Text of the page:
Cancellation of Local Art Show Sparks “Cancel Culture” Debate

Cancellation of Local Art Show Sparks Cancel Culture Debate

Over the last few weeks, the cancellation of The Northampton Arts Biennial, a large art show hosted by the Northampton Arts Council, has sparked discussion in the area. The art was canceled after Jason Montgomery, a local artist, raised concerns over a piece to be shown in the exhibit that portrayed Native Americans. Montgomery referred to the piece as “genocide art.”

After a rushed discussion over Zoom, the Arts Council, without hearing from the maker of the piece in question or any other artists whose art was going to be in the show, decided to cancel the entire show after concluding that the selection process had somehow “silenced Native Americans.”

It was obvious that the loudest and most powerful voice in the meeting was that of Montgomery, who successfully coerced the members of the council into canceling the event.

After viewing a recording of the meeting, it was clear to me that there was very little valuable discussion around the topic; many people seemed to be caving to Montgomery’s request, as if he would have sought retribution or revenge if the Biennial was allowed to continue.

This is just one example of a worrying trend of art, comedy, and intellectual discussion being “canceled” because it is considered harmful, typically to a group that has been historically marginalized or discriminated against. In most circumstances, the concerns raised are fully legitimate and reasonable; when these concerns are raised, of course they should be taken into consideration.

It contradicts the very meaning of art, however, to eliminate a voice or idea because it is considered offensive. By eliminating ideas that deemed offensive, we are removing what could be an opportunity for productive dialogue.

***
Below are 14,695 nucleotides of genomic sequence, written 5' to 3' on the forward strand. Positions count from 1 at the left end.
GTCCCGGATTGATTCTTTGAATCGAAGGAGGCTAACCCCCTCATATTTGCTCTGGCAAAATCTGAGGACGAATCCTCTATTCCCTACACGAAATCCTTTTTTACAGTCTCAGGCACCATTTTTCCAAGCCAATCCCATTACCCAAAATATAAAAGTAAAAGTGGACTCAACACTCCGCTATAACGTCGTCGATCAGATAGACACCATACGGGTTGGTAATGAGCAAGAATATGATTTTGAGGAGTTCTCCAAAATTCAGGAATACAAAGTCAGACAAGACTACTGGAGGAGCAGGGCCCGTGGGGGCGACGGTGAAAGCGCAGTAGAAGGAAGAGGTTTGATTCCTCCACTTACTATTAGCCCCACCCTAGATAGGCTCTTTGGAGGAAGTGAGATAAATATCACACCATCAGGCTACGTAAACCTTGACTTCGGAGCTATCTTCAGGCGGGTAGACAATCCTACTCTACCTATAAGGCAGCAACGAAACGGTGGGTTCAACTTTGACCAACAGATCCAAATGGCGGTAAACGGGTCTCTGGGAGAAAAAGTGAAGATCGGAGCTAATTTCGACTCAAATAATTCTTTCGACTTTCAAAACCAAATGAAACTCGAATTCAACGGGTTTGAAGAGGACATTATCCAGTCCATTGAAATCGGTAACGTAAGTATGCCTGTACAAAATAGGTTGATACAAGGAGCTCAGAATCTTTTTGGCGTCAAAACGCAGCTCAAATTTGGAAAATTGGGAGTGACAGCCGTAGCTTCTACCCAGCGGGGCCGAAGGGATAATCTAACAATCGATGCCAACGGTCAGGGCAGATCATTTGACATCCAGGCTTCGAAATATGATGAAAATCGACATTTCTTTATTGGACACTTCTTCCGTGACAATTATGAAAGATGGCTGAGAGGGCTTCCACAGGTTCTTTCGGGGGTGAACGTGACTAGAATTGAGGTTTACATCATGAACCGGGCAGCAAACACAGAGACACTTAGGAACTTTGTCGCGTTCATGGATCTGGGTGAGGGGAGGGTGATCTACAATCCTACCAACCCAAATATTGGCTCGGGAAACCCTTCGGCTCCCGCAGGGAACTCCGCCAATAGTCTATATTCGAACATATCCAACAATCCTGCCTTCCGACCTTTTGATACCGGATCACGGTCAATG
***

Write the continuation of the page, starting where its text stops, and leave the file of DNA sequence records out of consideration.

What the “cancelation” of ideas effectively does is prevent the momentary discomfort needed to talk about hard topics, which results in more permanent discomfort in the long run. This way of thinking assumes that the best way to deal with hurtful issues is by pretending they don’t exist, when this is often what causes the issues in the first place.

In 2018, while speaking about the disinvitation of members of the Trump Administration from colleges, CNN anchor Van Jones told his college audience: “I don’t want you to be safe, ideologically. I don’t want you to be safe emotionally. I want you to be strong. That’s different.”

Jones is pointing people towards one of the main flaws in the logic of canceling ideas that are deemed harmful—if we continue to shield ourselves from seemingly harmful ideas and seemingly harmful content, we are allowing the powers of the alt-right, and other ideologically dangerous forces, to gain steam as they lurk under the surface of what appears to be a “safe” society.

Stephen Petegorsky, who wrote an opinion piece on the topic of the Arts Council, successfully pinpointed what the mission of an Arts organization should be.

“Art is about expression, and the Arts Council should [have] foster, protect, and promote expression,” Petegorsky said. “Instead, they’ve canceled an entire exhibit because of objections from one person about one piece of art.”

One must consider what the outcome of the Arts Council controversy could have been if the Biennial had not been canceled. Most likely, a productive and engaging discussion would have come as a result of the Arts Council keeping all of its pieces in the show.

Peter Hitchens, a British journalist, has likened cancel culture and safe spaces to the censorship that has taken place during some of the world’s most authoritarian regimes, such as the Soviet Union under Joseph Stalin.

“If you want silence, and if you want places like [universities] to cease to be, if you want newspapers which publish views which you don’t like to cease to be published, programs on the television and radio which you do not like to cease to be transmitted, then the safe space is what you should pursue,” Hitchens said.

“Because it is a nice, agreeable, polite, appealing, seductive way of obtaining what it really is: and that is censorship.”